How to Read and Understand a Coupon Matchup

Coupon Matchup

 

How to Read and Understand a Coupon Matchup

If you’re new to using coupons, you may be confused about some of the terms and things that you see on your favorite coupon blogs. Coupon matchups are one of those things that may confuse you. They can be really confusing to a new couponer if you’re not used to reading them.  Learning how to read and understand a coupon matchup is one way that you can save more money using coupons than you previously might have been.

So what is a coupon matchup? They are blog posts, usually put out once a week for each store, are meant to help you do exactly what they say; match coupons to store sales to help you maximize your savings.  The majority of matchups include every deal that is in the sale ad for that particular store each week.

To start, you’ll need to understand that coupon matchups are usually full of info. Each one might include things like the product you’ll be buying, the number of items you’ll need to buy, coupons used, where to get those coupons, apps or online rebates used, store rewards that you’ll get back and of course, your final price after all of those items are combined. Coupon matchups can use different terms depending on who wrote them, but the basics stay the same. If you’re new to couponing as a whole, it can be extremely helpful to learn the basic terms used in couponing first and then work on becoming a coupon matchup pro.

A coupon matchup might look something like this:

Buy (2) Always Infinity @ 2/$5.00
Use (1) .50/1 Always Infinity Coupon 
Pay $4.50 oop
Get back $0.50 RR
Submit for $1.00 cash back at Caddle
Final price: $3.00 wyb 2

Confused? Let’s look at what it actually says. First, you’re going to buy 2 packages of Always Infinity at a price of 2 packs for $5.00. Next, you’ll use one $0.50 off coupon. You can find that coupon in the P&G coupon insert that would come in your newspaper or at sites such as Save.ca. For this deal, you would pay $4.50 out of pocket (oop).

Once you paid your out of pocket cost, you would get back $0.50 in Register Rewards (or store reward, but for the sake of this example) and submit for a $1.00 cash rebate at Caddle. Your final cost would be $3.00 when you bought 2 packages (wyb) or just $1.50 each. Now obviously, I pulled that specific deal out of my head, but you get the idea.

You might be wondering why you should go through all of the trouble to learn how to read a coupon matchup. When you add coupon matchups to your shopping trip planning, you can easily double the amount of money that you’re saving. They work so well for you since sites like flipp.ca include flyers with every deal that the store is advertising each week. This means that you won’t miss a single deal and are saving every penny that you possibly can!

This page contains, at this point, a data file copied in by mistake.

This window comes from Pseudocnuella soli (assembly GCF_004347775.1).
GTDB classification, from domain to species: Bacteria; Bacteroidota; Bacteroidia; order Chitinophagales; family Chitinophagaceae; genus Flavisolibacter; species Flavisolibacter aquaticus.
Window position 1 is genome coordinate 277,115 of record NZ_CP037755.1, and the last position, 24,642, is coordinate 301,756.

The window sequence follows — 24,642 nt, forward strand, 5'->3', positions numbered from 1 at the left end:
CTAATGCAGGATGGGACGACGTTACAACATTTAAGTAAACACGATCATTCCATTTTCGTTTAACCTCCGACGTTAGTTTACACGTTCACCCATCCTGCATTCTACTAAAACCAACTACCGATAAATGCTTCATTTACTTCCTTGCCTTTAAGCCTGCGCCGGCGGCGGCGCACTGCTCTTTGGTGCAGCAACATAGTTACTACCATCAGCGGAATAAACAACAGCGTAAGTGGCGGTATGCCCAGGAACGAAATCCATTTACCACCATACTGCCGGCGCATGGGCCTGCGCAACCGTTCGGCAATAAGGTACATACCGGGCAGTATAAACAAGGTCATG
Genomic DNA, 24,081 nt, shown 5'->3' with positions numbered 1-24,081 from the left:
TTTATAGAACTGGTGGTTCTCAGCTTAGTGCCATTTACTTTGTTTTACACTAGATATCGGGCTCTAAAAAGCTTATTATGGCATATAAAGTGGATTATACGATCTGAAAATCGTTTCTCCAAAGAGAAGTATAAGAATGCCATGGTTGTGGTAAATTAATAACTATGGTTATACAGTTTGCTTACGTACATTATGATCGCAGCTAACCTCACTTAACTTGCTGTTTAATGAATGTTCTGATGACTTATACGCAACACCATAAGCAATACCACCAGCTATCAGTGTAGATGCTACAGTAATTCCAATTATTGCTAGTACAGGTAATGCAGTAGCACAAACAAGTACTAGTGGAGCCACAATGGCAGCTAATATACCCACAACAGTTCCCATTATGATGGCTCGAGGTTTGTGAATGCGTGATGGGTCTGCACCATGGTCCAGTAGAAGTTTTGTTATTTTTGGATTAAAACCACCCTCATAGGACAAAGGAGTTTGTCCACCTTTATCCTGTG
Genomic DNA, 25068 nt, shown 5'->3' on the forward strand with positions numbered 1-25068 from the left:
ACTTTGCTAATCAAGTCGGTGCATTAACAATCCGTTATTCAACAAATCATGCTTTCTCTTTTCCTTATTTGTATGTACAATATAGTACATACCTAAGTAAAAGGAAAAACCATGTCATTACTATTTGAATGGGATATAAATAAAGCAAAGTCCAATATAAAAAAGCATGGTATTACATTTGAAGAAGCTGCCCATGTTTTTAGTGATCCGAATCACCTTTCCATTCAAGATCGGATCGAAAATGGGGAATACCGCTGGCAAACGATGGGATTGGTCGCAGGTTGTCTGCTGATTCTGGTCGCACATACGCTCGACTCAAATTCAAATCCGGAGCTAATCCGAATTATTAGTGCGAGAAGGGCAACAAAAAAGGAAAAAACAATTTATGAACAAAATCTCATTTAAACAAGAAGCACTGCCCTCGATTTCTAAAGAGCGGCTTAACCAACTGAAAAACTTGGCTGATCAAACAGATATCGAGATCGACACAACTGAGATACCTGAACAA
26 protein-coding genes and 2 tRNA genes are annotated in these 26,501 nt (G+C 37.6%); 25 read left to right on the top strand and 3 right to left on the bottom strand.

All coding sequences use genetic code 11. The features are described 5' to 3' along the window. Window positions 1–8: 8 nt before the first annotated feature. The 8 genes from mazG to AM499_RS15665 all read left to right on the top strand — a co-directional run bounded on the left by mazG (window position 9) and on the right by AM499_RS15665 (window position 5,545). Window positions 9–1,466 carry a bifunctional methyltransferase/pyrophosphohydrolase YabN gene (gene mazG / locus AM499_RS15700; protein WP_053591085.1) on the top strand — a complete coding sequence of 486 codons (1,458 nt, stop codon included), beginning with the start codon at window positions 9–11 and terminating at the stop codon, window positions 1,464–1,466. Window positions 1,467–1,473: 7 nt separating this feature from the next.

Happy Coupon Matchup!

 

Photo credit: ccPixs.com via Foter.com / CC BY

Lynehttps://ottawamommyclub.ca/
Lyne is a Certified Infant Massage Instructor (CIMI), Certified Professional Wedding Consultant, and an Event Planner. It has always been her dream to create a website dedicated just for Moms since her children were young. Thus, after 10 years, she finally accomplished it, and the Ottawa Mommy Club was born in May 2011. She loves all things Disney and is an avid chocoholic. She was also the Queen B of the BConnected Conference, Canada's Digital Influencer and social media Conference in Ottawa and Toronto.She coordinated the Annual Infant Information Day/Early Years Expo for the City of Ottawa for 8 years. She was also the co-chair of the Navan for Kraft Hockeyville 2009-2011 committee that organized five community events within 6 months, and helped Navan reach the top 10 finalists in Canada. In April 2011, she received the City of Ottawa Mayor's City Builder Award.

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Comments

  1. I’d really like it if you could use more than one coupon, just like they do in the US, it’s amazing what they can save there.

  2. This has been very helpful to me in understanding how t all works and the shoert form lingo.Thanks so mch for the great example you used.

  3. My coupons I keep just in case I need them but it’s not often I buy anything with a coupon. I collect more in points at Shoppers and Loblaws than I do with coupons.

  4. Very cool. I really need to start watching sales and coupons to double up. It’s helpful that we’re not particular about brands for shampoos and things so I usually just buy what’s the best value when we need it.

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